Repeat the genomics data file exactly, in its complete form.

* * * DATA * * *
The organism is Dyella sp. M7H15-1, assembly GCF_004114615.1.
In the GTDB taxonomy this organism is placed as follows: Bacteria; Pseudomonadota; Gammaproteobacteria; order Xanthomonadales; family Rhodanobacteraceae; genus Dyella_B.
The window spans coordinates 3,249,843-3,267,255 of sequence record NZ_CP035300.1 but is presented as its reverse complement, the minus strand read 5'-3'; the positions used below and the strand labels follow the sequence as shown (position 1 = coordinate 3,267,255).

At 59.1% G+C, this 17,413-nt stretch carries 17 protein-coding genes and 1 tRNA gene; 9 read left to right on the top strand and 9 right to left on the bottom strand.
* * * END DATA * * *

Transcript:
The organism is Dyella sp. M7H15-1, assembly GCF_004114615.1.
In the GTDB taxonomy this organism is placed as follows: Bacteria; Pseudomonadota; Gammaproteobacteria; order Xanthomonadales; family Rhodanobacteraceae; genus Dyella_B.
The window spans coordinates 3,249,843-3,267,255 of sequence record NZ_CP035300.1 but is presented as its reverse complement, the minus strand read 5'-3'; the positions used below and the strand labels follow the sequence as shown (position 1 = coordinate 3,267,255).

At 59.1% G+C, this 17,413-nt stretch carries 17 protein-coding genes and 1 tRNA gene; 9 read left to right on the top strand and 9 right to left on the bottom strand.